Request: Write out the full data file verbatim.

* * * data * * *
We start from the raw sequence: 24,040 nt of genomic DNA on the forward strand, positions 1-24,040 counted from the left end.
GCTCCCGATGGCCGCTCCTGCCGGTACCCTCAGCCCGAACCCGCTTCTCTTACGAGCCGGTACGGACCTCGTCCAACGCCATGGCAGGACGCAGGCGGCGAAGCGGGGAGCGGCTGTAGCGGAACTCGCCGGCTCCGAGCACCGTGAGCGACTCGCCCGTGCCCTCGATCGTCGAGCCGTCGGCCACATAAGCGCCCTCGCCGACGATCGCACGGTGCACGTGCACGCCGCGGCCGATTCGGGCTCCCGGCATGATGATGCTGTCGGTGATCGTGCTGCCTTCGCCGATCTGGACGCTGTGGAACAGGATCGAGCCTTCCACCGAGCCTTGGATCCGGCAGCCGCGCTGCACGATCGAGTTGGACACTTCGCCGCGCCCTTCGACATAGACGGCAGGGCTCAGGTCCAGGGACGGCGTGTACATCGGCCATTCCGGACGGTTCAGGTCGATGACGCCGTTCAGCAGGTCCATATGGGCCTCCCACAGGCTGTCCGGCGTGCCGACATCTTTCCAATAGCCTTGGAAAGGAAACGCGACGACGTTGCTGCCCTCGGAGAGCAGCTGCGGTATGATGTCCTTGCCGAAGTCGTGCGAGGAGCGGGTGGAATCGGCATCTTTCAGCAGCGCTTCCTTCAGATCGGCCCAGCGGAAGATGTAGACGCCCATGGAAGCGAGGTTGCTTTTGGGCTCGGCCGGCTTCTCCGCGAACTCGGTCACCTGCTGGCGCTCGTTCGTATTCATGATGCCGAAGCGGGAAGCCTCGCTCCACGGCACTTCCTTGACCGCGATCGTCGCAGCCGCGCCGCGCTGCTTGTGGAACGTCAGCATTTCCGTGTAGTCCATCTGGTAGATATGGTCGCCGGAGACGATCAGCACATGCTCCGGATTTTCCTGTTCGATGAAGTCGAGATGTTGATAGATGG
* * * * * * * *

We start from the raw sequence: 24,040 nt of genomic DNA on the forward strand, positions 1-24,040 counted from the left end.
GCTCCCGATGGCCGCTCCTGCCGGTACCCTCAGCCCGAACCCGCTTCTCTTACGAGCCGGTACGGACCTCGTCCAACGCCATGGCAGGACGCAGGCGGCGAAGCGGGGAGCGGCTGTAGCGGAACTCGCCGGCTCCGAGCACCGTGAGCGACTCGCCCGTGCCCTCGATCGTCGAGCCGTCGGCCACATAAGCGCCCTCGCCGACGATCGCACGGTGCACGTGCACGCCGCGGCCGATTCGGGCTCCCGGCATGATGATGCTGTCGGTGATCGTGCTGCCTTCGCCGATCTGGACGCTGTGGAACAGGATCGAGCCTTCCACCGAGCCTTGGATCCGGCAGCCGCGCTGCACGATCGAGTTGGACACTTCGCCGCGCCCTTCGACATAGACGGCAGGGCTCAGGTCCAGGGACGGCGTGTACATCGGCCATTCCGGACGGTTCAGGTCGATGACGCCGTTCAGCAGGTCCATATGGGCCTCCCACAGGCTGTCCGGCGTGCCGACATCTTTCCAATAGCCTTGGAAAGGAAACGCGACGACGTTGCTGCCCTCGGAGAGCAGCTGCGGTATGATGTCCTTGCCGAAGTCGTGCGAGGAGCGGGTGGAATCGGCATCTTTCAGCAGCGCTTCCTTCAGATCGGCCCAGCGGAAGATGTAGACGCCCATGGAAGCGAGGTTGCTTTTGGGCTCGGCCGGCTTCTCCGCGAACTCGGTCACCTGCTGGCGCTCGTTCGTATTCATGATGCCGAAGCGGGAAGCCTCGCTCCACGGCACTTCCTTGACCGCGATCGTCGCAGCCGCGCCGCGCTGCTTGTGGAACGTCAGCATTTCCGTGTAGTCCATCTGGTAGATATGGTCGCCGGAGACGATCAGCACATGCTCCGGATTTTCCTGTTCGATGAAGTCGAGATGTTGATAGATGG